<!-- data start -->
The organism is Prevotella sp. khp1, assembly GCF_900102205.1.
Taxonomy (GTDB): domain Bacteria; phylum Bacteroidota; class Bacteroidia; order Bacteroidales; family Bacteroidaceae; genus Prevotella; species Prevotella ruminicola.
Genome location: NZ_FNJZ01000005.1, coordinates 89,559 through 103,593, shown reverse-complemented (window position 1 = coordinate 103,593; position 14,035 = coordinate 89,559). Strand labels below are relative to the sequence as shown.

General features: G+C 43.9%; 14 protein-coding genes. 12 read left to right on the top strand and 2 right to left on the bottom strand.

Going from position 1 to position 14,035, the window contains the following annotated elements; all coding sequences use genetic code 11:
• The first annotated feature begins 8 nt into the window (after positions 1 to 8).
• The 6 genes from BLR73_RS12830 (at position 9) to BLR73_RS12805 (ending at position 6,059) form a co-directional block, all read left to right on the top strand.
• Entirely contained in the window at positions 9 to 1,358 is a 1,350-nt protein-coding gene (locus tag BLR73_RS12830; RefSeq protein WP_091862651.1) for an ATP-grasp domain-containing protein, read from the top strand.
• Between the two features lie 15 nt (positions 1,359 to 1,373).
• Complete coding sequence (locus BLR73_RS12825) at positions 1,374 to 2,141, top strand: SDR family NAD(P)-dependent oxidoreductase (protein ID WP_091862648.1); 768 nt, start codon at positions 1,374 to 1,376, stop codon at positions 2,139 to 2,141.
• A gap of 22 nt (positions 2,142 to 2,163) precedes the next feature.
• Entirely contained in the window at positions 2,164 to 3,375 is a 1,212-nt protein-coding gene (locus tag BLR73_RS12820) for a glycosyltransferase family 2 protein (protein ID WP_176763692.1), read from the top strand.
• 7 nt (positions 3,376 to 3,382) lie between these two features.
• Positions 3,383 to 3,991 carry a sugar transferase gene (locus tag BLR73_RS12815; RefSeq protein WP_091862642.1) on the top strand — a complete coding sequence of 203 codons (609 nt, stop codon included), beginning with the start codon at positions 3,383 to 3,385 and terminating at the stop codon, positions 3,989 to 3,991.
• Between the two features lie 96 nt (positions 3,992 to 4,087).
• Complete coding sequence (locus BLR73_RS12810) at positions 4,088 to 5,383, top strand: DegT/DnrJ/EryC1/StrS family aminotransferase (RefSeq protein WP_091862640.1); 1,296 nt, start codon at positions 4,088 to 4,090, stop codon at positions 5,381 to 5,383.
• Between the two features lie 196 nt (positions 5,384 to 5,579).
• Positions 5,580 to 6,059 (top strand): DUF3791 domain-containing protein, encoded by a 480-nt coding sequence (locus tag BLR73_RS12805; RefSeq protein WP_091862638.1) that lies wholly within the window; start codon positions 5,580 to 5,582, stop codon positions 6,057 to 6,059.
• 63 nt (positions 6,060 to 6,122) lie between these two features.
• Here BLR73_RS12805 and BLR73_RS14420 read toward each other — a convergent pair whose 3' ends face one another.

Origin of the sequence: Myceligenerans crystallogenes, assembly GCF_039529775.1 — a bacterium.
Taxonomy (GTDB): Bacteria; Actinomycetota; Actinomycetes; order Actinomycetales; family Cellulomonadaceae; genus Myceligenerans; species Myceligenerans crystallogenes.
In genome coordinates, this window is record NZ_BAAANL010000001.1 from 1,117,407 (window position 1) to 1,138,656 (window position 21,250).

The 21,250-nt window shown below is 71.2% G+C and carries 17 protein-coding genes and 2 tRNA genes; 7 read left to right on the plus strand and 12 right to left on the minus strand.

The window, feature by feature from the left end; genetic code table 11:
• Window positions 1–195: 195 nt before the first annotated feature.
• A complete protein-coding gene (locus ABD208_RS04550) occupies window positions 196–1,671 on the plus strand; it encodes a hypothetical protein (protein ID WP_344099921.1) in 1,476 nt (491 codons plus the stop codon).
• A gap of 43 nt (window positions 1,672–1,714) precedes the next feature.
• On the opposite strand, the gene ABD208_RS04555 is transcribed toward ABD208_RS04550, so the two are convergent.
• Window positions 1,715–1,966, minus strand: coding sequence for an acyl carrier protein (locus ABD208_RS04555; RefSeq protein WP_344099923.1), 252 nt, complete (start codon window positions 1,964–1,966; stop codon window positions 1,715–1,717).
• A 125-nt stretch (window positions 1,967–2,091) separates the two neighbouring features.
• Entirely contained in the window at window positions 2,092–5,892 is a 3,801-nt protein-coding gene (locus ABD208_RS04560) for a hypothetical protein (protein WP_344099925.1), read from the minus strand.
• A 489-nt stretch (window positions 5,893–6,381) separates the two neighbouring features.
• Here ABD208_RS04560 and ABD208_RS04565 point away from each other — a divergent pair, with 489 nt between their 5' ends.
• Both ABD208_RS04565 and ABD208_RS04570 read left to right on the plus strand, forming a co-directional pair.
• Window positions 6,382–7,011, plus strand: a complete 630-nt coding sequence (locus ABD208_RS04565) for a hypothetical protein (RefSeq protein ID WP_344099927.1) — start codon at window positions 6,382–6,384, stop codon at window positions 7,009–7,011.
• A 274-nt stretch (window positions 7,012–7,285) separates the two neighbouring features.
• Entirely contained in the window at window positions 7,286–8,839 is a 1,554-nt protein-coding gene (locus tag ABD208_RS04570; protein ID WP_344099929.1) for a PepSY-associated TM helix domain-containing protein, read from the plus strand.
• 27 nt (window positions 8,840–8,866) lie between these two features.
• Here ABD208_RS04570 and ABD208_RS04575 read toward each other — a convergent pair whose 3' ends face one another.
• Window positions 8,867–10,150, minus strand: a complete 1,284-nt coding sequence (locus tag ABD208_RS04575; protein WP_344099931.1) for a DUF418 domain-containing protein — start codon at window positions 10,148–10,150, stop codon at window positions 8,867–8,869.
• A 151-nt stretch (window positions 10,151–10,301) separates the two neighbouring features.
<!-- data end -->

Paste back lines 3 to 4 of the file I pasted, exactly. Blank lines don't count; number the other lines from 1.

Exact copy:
Genome location: NZ_FNJZ01000005.1, coordinates 89,559 through 103,593, shown reverse-complemented (window position 1 = coordinate 103,593; position 14,035 = coordinate 89,559). Strand labels below are relative to the sequence as shown.

General features: G+C 43.9%; 14 protein-coding genes. 12 read left to right on the top strand and 2 right to left on the bottom strand.